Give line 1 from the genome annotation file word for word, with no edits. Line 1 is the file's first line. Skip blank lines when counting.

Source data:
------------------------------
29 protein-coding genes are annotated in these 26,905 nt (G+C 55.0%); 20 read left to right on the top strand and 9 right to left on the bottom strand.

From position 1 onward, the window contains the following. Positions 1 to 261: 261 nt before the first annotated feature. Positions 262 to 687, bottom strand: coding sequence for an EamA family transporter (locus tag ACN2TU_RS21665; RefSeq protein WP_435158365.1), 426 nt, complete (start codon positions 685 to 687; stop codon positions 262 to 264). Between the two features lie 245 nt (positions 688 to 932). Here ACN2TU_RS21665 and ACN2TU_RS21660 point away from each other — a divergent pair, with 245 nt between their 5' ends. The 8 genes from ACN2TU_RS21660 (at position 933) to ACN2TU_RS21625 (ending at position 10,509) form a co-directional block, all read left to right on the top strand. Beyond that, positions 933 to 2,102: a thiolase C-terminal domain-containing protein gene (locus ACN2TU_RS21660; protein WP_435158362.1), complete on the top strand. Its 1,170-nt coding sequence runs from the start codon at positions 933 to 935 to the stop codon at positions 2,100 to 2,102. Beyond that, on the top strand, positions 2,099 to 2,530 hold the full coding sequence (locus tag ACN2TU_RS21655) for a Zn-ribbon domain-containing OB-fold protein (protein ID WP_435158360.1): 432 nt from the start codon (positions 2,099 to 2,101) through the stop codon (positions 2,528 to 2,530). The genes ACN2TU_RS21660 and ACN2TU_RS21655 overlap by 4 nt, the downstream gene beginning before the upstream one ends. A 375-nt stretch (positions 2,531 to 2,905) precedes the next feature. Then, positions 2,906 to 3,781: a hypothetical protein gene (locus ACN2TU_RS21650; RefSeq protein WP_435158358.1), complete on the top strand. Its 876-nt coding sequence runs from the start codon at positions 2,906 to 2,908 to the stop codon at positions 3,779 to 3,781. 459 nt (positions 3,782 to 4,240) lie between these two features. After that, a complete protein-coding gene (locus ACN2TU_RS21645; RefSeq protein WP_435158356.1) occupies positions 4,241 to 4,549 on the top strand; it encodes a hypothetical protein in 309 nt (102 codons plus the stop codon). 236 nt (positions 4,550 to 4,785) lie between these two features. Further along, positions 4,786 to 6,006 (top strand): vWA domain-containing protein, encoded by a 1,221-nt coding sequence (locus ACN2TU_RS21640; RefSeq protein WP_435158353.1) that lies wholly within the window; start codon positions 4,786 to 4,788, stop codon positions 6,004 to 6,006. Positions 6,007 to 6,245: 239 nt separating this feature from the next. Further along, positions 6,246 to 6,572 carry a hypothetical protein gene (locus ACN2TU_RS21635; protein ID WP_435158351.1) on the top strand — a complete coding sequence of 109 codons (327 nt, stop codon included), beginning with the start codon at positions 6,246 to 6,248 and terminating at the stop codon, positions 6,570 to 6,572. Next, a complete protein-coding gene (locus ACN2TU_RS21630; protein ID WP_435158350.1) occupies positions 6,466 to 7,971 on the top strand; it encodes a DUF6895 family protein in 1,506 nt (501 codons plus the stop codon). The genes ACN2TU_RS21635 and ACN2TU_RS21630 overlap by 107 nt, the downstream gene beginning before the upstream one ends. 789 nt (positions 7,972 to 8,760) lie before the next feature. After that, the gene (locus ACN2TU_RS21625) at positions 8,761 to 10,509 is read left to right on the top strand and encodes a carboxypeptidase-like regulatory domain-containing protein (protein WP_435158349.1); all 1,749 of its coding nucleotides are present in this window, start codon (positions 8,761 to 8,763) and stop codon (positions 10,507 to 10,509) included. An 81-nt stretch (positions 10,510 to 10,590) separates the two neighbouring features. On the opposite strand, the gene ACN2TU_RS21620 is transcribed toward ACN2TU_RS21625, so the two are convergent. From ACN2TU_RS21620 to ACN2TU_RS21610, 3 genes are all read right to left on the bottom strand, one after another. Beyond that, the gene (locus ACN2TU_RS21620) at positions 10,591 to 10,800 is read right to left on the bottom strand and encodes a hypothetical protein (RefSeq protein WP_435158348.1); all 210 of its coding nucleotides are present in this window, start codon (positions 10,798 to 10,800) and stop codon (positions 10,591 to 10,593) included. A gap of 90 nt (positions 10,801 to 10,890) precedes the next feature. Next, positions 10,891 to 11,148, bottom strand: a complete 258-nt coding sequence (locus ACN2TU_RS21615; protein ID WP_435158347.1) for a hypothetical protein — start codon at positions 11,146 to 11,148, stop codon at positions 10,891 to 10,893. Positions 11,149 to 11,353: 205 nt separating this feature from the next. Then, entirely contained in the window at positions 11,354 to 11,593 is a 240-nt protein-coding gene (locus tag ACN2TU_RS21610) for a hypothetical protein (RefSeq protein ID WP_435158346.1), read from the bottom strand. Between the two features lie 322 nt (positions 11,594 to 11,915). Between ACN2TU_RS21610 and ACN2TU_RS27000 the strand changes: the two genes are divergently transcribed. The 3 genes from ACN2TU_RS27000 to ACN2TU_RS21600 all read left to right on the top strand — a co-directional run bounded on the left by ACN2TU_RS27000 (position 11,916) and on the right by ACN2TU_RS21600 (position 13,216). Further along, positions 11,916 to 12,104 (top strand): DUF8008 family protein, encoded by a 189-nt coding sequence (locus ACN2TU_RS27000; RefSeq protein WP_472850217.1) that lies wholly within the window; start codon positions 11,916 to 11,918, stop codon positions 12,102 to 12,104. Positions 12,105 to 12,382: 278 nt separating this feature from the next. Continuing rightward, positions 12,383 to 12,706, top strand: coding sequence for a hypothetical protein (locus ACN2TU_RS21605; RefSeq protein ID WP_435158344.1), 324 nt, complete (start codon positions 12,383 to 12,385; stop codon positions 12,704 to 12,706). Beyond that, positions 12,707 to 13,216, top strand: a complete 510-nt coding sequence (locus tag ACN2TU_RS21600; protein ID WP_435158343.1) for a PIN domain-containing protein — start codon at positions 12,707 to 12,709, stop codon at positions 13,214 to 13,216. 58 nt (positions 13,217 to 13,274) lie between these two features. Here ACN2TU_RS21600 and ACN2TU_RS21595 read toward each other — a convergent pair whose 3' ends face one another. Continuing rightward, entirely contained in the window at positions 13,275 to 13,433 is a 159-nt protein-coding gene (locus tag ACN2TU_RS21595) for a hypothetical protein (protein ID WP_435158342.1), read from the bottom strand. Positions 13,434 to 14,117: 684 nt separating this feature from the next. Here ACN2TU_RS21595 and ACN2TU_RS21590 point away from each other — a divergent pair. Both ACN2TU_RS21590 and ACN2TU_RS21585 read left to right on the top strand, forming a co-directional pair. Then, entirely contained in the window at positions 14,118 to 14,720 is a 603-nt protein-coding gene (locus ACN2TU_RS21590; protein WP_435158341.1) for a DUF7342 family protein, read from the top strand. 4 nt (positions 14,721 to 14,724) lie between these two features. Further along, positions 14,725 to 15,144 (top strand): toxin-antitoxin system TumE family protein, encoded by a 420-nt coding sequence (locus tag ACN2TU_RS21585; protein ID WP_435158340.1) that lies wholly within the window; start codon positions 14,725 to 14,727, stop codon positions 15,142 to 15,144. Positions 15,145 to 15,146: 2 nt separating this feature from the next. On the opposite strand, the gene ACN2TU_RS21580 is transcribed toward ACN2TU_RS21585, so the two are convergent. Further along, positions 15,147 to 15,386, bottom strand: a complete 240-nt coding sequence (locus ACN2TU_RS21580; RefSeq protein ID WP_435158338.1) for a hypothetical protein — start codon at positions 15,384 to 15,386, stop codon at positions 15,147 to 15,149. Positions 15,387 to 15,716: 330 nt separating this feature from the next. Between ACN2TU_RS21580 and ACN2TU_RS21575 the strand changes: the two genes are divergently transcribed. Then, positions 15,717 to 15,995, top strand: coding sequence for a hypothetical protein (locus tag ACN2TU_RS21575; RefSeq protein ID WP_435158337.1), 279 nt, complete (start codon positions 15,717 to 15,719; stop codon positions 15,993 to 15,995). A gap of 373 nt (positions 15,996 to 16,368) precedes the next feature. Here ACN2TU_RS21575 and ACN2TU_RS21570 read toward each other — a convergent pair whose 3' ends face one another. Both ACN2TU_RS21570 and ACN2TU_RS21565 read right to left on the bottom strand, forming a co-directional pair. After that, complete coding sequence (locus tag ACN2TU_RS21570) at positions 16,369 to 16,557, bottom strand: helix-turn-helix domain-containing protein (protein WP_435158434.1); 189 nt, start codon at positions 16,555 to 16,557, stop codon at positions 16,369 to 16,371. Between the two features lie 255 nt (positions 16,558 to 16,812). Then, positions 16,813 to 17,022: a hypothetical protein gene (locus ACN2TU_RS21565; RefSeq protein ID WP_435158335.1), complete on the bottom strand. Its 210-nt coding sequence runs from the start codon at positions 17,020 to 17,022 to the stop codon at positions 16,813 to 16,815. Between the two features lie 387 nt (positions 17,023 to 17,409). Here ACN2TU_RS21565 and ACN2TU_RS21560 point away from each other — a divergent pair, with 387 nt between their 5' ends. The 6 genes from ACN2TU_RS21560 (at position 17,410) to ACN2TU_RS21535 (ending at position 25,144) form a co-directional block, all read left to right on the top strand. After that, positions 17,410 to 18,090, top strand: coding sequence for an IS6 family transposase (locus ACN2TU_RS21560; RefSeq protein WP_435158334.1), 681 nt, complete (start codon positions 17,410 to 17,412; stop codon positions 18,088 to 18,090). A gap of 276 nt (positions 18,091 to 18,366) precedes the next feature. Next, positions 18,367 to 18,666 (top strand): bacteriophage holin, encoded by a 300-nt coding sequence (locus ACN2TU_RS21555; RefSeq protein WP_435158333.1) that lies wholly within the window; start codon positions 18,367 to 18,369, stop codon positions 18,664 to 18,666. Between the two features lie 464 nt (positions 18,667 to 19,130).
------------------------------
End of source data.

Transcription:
29 protein-coding genes are annotated in these 26,905 nt (G+C 55.0%); 20 read left to right on the top strand and 9 right to left on the bottom strand.